In the coming years and decades, you can expect more headlines like this one from Scientific American: “World Lacks Enough Food, Fuel as Population Soars.” It’s a two-sided problem. On the one hand, demand increases as more people move out of poverty and reach a traditional ‘middle class’ lifestyle. On the other hand, the world population is increasing FAST, which compounds the first problem of increasing demand. Perhaps this quote from the article sums it up best though:
Even by 2030, the world will need at least 50 percent more food, 45 percent more energy and 30 percent more water, according to U.N. estimates, at a time when a changing environment is creating new limits to supply.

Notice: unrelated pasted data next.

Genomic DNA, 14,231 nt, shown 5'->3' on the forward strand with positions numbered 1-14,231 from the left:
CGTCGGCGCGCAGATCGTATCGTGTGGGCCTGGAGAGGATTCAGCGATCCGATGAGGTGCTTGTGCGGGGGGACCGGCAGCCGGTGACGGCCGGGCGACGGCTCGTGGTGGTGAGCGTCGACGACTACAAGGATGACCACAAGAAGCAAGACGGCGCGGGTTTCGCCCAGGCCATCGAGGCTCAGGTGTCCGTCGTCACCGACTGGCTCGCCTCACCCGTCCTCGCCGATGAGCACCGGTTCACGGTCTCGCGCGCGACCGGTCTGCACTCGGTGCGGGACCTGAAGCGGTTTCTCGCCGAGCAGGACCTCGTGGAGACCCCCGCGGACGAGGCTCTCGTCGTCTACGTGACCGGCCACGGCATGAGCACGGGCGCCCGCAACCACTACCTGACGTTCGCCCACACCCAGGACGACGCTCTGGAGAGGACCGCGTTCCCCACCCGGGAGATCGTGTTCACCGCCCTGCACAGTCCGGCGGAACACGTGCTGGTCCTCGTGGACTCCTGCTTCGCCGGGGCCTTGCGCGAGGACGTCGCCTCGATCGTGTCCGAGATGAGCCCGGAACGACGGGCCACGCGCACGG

So, what do we do? Well, decreasing consumption is obviously a priority, and I hope that new technological advances can help reduce the amount of natural resources required to build products (but even then, there’s a finite limit to how much we can dig up out of the Earth…society will need to incorporate virtual reality into our lives if we are to hope to achieve balance). In the meantime, the UN’s panel on global sustainability recommends managing water and marine ecosystems more efficiently (they’re both key to food supply) and increasing affordable sustainable energy.
You can read the panel’s full report here.